I had a bad feeling it was coming. I’ve watched beautiful fields of sweet corn stand unharvested in Southwestern Minnesota. It’s a story from the prairie that isn’t often told. A few weeks ago I saw a farmer plowing his field under. It was some of the most beautiful sweet corn I’ve seen in 20 years.

I stopped to take a picture of this incredibly sad thing. When I got out of my car the farmer began to wave from the field and yell at me. I thought he was angry, but then I heard the sadness in his voice as I moved closer. “Take what you need!” he yelled.

He was a stranger doing something that the farm boy in me knew would be terrible. He was wrecking a beautiful field full of food that people here and in other parts of the world would love to eat.

I don’t know what got into me, but I went out to talk to him. When I got to the cab and looked up, I was surprised to see tears in the older farmer’s eyes. The tears kept flowing as he explained what he was doing and why. He kept saying, “Take what you need!” I learned in a later conversation that he had called a local food shelf and encouraged them to send people out to take corn before the field was destroyed. He thought I was someone from the food shelf.

I thought the destruction was a result of such a big harvest that the sweet corn company didn’t need this field. But he told me about an issue with fungus in the field. Even though the percentage was low, this loss was necessary. Twice he returned to how he wished there was some way to distribute food around this world and how sad it made him to destroy his crop. There will be unharvested sweet corn in our area because of disease and the size of the crop this fall.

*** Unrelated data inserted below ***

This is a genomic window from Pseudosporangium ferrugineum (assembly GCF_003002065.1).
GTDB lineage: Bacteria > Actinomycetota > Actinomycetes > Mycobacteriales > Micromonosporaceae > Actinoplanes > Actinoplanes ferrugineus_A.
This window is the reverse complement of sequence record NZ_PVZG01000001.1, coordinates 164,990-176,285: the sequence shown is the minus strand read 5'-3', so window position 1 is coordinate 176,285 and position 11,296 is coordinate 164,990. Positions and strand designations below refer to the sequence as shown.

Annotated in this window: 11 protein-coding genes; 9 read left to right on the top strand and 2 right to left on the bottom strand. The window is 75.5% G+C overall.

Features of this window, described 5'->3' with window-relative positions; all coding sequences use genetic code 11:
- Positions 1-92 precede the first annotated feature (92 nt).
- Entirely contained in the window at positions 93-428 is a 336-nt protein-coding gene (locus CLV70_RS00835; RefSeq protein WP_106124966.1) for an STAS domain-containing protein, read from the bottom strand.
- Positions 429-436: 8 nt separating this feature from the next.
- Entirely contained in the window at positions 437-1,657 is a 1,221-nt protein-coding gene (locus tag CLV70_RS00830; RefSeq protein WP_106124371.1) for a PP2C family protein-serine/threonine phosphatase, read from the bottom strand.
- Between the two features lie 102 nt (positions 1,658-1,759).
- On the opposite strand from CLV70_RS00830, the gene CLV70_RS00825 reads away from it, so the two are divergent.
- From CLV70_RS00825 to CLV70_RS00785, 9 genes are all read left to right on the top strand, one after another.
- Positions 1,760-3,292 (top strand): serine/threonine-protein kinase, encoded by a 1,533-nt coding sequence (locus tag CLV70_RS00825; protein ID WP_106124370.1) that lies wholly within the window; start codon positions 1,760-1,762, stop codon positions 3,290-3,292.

I grieved with him and told him I would share this sad story. There will be others doing this hard thing in the days to come. Great crops of vegetables and other field crops can overwhelm the ability of the local food processing plants to handle the harvest that will only stay good for so long, like sweet corn.

We have trouble moving food to where it’s needed. There are no systems of moving un-needed corn to other places. Even if you could move the field, it would deflate the market for folks who are trying to make a living selling sweet corn as truck farmers. In our area the same thing will be true about sugar beets. The crop will be too large to use all of it. Life on the prairie has its own challenges and beauties.

As a child, when we had a great crop, the prices of our grain would drop and we would have a hard year. I’m concerned for farmers this fall. Prices are down.

I wonder why God nudged me to stop and why this interaction happened. As I’ve shared this story, many have told me it was a gift to the farmer. It was encouraging for him to have his lament heard as he plowed under a field for the third time in his lifetime—something he reports gets harder every time. Yet, I found it to be one of the more holy moments of the 12 years that I have been a bishop. It was a reminder that God hears our laments. It was a reminder that God stops us at times for more important work than our to-do list for the day. I trust God sends people to support us even when we don’t notice.

I won’t forget the farmer’s sad eyes. My tears flowed down my cheek as I walked back to my car. I lament that the farmer had to plow under his field. We both could imagine places where the food might have been used to make a difference. Someday, dear God, someday.

Jon Anderson
Jon Anderson is the bishop of the ELCA Southwestern Minnesota Synod.

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